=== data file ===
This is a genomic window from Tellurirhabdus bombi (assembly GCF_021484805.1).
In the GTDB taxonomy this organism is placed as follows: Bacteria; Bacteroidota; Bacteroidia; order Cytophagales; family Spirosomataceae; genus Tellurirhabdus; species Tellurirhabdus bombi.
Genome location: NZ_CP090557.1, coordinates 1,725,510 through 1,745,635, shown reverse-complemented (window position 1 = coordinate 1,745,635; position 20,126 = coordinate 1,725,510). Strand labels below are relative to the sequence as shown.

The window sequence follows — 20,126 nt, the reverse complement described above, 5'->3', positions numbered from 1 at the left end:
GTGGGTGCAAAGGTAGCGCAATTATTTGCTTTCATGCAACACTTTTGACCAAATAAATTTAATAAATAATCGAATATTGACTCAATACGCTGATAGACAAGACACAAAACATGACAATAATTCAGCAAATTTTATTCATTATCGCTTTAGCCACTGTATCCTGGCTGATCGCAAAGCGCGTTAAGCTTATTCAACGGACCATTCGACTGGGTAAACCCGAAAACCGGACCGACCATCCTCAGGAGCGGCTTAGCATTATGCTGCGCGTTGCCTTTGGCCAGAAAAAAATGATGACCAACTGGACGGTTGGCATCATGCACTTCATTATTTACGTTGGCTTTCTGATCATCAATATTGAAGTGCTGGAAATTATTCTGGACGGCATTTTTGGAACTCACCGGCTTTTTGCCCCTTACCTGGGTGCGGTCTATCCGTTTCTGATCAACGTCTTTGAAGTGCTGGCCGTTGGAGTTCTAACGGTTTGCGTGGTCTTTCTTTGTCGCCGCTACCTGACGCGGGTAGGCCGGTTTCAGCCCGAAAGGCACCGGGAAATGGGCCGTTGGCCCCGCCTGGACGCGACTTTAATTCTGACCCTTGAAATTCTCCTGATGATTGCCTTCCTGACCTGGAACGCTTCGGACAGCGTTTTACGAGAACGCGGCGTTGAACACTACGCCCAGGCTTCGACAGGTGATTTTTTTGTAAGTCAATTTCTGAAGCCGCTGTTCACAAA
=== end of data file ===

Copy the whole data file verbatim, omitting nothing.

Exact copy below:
This is a genomic window from Tellurirhabdus bombi (assembly GCF_021484805.1).
In the GTDB taxonomy this organism is placed as follows: Bacteria; Bacteroidota; Bacteroidia; order Cytophagales; family Spirosomataceae; genus Tellurirhabdus; species Tellurirhabdus bombi.
Genome location: NZ_CP090557.1, coordinates 1,725,510 through 1,745,635, shown reverse-complemented (window position 1 = coordinate 1,745,635; position 20,126 = coordinate 1,725,510). Strand labels below are relative to the sequence as shown.

The window sequence follows — 20,126 nt, the reverse complement described above, 5'->3', positions numbered from 1 at the left end:
GTGGGTGCAAAGGTAGCGCAATTATTTGCTTTCATGCAACACTTTTGACCAAATAAATTTAATAAATAATCGAATATTGACTCAATACGCTGATAGACAAGACACAAAACATGACAATAATTCAGCAAATTTTATTCATTATCGCTTTAGCCACTGTATCCTGGCTGATCGCAAAGCGCGTTAAGCTTATTCAACGGACCATTCGACTGGGTAAACCCGAAAACCGGACCGACCATCCTCAGGAGCGGCTTAGCATTATGCTGCGCGTTGCCTTTGGCCAGAAAAAAATGATGACCAACTGGACGGTTGGCATCATGCACTTCATTATTTACGTTGGCTTTCTGATCATCAATATTGAAGTGCTGGAAATTATTCTGGACGGCATTTTTGGAACTCACCGGCTTTTTGCCCCTTACCTGGGTGCGGTCTATCCGTTTCTGATCAACGTCTTTGAAGTGCTGGCCGTTGGAGTTCTAACGGTTTGCGTGGTCTTTCTTTGTCGCCGCTACCTGACGCGGGTAGGCCGGTTTCAGCCCGAAAGGCACCGGGAAATGGGCCGTTGGCCCCGCCTGGACGCGACTTTAATTCTGACCCTTGAAATTCTCCTGATGATTGCCTTCCTGACCTGGAACGCTTCGGACAGCGTTTTACGAGAACGCGGCGTTGAACACTACGCCCAGGCTTCGACAGGTGATTTTTTTGTAAGTCAATTTCTGAAGCCGCTGTTCACAAA